Ranchers, Environmentalists and Indigenous People Oppose Lithium Mine On Sacred Land

By Jarrette Werk
Protest march outside of the offices of a contractor hired to conduct a cultural study of traditional Paiute and Shoshone lands,
More than 40 protestors voiced their opposition to the proposed lithium mine at Thacker pass. On July 7 the group marched outside the Western Anthropological Research Group’s Carson City office. Far Western is the contractor hired to conduct cultural study on traditional Paiute and Shoshone lands before digging and excavation can occur. Photo courtesy of Bucky Harjo.

Many environmentalists support the idea of switching to electric vehicles to reduce use of fossil fuels. Those vehicles rely extensively on extracting more and more lithium to produce their batteries. To get in on this “gold rush” for lithium, a Canadian company has proposed a lithium mine in northern Nevada. But the plan has nearby Fort McDermitt Paiute and Shoshone tribal members and environmentalists concerned it will drain the groundwater, contaminate the environment and desecrate sacred ancestral lands.

After a 10-year process, the Thacker Pass project was officially given the green light to go forward by the federal government in January, during the final days of the Trump administration. However, Lithium Americas’ original plans to start digging on site on June 23 have been put on hold. A federal judge will evaluate claims that the former Trump administration approved the project that opponents say could threaten the endangered Lahontan Cutthroat Trout, Greater Sage Grouse, and other wildlife.

According to the Environmental Impact statement (EIS), a required federal evaluation of any proposed project on public lands, the Thacker Pass Lithium Mine Project would be located in a sea of sagebrush within an extinct supervolcano along the Nevada-Oregon border in northern Humboldt County, Nevada. This location is approximately 62 miles north-northwest of Winnemucca and approximately 50 miles southwest via gravel road from the Fort McDermitt Indian Reservation. 

The company seeking to develop the mine is called Lithium Nevada; it has an office in Reno and is a subsidiary of the Canada-based mining company Lithium Americas. The proposed open-pit mine will encompass 17,933 acres of land managed by the Bureau of Land Management, according to the EIS. The same document states that within that area the mine itself would span approximately nine square miles and contain pits reaching 370 feet deep.  

Pit Mining Could Lower Water Table

An estimated 3,224 gallons of groundwater will be pumped each minute to help the mine produce 66,000 tons a year of battery-grade lithium carbonate over its estimated 41-year mine life. That’s about an Olympic pool’s worth of water pumped every three and a half hours. The mine plan proposes several possible water sources, including wells and nearby creeks. Materials shared by Lithium Nevada indicate the company would monitor groundwater levels and mitigate if necessary. The company declined an on-the-record phone interview and didn’t answer specific follow-up questions posed via email.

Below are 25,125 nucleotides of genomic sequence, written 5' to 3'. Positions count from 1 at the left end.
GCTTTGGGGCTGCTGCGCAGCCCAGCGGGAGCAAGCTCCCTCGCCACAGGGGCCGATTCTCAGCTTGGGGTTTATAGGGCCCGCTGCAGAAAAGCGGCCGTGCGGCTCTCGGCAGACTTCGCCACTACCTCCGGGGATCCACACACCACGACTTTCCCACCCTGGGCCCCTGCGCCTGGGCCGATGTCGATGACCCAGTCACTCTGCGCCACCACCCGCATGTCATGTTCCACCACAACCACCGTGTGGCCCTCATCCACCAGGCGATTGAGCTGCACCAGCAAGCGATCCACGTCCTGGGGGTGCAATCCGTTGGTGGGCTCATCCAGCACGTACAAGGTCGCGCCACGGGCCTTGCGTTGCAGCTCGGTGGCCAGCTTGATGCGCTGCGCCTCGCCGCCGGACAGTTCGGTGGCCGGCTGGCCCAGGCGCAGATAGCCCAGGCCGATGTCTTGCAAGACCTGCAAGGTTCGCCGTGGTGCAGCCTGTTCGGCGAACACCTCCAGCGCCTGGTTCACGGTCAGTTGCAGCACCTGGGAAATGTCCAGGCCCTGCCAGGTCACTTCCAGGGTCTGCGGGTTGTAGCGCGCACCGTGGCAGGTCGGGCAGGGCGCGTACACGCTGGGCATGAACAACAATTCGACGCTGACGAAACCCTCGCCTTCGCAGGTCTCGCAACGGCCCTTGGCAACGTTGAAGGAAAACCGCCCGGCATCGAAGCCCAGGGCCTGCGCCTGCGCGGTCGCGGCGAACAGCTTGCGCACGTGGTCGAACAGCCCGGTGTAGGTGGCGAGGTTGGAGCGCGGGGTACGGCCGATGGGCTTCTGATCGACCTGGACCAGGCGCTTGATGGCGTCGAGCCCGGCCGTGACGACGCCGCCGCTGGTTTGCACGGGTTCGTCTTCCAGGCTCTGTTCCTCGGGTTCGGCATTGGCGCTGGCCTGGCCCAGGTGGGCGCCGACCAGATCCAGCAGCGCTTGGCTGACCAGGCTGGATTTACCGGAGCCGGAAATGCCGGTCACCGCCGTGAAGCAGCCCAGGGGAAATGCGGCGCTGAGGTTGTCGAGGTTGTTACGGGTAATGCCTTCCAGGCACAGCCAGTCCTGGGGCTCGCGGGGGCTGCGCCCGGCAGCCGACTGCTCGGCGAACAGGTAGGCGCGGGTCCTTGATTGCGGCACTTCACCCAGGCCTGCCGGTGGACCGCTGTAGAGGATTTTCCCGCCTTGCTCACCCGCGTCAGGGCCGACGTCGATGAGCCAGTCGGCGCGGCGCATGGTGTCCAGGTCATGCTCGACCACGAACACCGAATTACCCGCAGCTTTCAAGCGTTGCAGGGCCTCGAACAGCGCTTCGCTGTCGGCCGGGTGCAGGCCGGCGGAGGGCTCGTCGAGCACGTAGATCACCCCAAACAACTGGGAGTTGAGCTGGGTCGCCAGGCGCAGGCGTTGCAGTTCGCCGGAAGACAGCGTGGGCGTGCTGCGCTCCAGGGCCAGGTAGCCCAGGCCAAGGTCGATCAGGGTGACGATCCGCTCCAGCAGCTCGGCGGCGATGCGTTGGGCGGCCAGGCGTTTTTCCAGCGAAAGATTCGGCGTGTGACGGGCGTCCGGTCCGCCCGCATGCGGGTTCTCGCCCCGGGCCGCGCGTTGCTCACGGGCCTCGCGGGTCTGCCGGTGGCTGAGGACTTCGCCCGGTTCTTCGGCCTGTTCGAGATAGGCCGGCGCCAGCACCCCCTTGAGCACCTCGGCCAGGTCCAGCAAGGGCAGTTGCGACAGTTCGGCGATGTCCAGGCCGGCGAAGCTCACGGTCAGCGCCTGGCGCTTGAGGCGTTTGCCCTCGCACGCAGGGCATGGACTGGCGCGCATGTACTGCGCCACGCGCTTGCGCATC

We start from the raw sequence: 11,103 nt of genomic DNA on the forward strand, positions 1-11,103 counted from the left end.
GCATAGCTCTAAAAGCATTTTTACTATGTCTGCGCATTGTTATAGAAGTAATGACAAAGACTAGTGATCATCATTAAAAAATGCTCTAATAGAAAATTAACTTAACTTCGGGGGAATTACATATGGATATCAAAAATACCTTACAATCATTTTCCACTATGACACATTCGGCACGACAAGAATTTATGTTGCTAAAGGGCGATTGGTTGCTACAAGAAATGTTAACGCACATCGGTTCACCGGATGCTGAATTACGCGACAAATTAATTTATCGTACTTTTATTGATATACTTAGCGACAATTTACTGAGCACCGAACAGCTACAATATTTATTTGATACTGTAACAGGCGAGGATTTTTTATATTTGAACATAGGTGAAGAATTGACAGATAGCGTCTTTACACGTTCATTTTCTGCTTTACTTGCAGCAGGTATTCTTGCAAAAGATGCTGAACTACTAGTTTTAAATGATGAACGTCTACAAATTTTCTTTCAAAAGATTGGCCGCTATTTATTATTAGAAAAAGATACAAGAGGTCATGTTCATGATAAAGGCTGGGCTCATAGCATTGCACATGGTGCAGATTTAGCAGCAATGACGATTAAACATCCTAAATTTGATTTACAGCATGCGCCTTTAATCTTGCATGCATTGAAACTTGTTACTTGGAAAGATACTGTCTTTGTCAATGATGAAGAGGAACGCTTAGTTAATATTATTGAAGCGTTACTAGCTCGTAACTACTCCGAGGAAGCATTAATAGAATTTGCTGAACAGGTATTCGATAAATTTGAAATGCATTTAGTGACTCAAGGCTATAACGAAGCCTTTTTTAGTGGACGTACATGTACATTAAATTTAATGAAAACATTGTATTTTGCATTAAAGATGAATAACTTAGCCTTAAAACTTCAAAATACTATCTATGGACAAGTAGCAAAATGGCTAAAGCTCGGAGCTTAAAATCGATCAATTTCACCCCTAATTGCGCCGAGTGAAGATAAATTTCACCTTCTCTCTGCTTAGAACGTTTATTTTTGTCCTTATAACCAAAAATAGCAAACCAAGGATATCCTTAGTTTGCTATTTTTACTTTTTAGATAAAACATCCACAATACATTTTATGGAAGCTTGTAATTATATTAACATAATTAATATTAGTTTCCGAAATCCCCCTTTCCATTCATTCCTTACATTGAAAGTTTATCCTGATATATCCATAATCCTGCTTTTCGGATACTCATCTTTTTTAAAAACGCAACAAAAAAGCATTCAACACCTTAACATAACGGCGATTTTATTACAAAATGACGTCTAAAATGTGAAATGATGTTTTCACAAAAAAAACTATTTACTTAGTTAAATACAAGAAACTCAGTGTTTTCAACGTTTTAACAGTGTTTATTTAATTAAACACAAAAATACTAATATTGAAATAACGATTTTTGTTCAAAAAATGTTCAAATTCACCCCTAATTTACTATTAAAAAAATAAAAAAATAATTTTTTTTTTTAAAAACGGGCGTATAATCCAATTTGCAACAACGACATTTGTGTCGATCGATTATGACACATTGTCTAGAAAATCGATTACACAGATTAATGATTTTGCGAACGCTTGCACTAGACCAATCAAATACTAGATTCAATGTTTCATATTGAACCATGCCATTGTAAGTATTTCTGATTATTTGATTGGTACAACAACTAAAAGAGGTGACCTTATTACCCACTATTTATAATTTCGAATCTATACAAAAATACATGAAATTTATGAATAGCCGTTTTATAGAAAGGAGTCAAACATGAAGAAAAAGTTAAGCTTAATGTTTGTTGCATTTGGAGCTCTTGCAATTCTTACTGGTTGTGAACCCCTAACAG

The availability of water in this region is already limited according to John Hadder, the director of the nonprofit environmental justice organization Great Basin Research Watch.

“They’re obviously going to use water in the area, and it’s an area where water use is already very tight,” said Hadder. “Both of the basins on both sides of Thacker Pass are what we call fully allocated, so any additional water usage is a concern.”

The basin’s water rights are owned by nearby ranches, and in order to get permission to pump, the mining companies need to acquire existing water rights by purchasing ranches and water rights associated with those ranches. Lithium America currently owns one nearby ranch and the associated water rights. 

Some farmers and ranchers from around the area are concerned if the mine acquires existing water rights, it could deplete the groundwater underneath their land.

“A lot of mines have to do something called de-watering because the ore is significantly below the water table. The reason for that is that if you’re trying to excavate a mine and water keeps seeping into the operation, that’s going to be a problem,” said Hadder. 

Mining operations do this by drilling wells around the perimeter of their expected pit, and sometimes in the pit itself, and then begin pumping water out to lower the water table artificially.

According to the EIS report, to keep the pit and the operations dry, groundwater is pumped out of the earth but not consumptively used. This means it will ultimately be returned to the earth, though in this proposed mine it would be disposed in a different location. One concern caused by pumping water for the mine is that it could potentially reduce or possibly eliminate springs over time, said Hadder. 

“That does create large effects on springs in the area during the period of pumping and also afterwards, because it can take a long time for the area to recover from that much massive pumping,” Hadder said. 

Nearby Rancher Concerned About Water Use

Edward Bartell is a long-time Nevada cattle rancher based in the Great Basin located near the Thacker Project. He’s also concerned about the water usage from the proposed open-pit mine as well as potential impact on wildlife. He currently has a lawsuit pending against Lithium America. Although he says he’s not able to comment on the litigation, he’s concerned the mine could have negative consequences since the pumping would create drawdowns in the groundwater underneath his property.

“If the water levels drop anywhere near the amount that the company is indicating, it will devastate the vegetation there,” Bartell said.

Bartell explains that water is already scarce in the region, and the Quinn River Valley doesn’t flow most years. He’s worried mining will exacerbate the problem.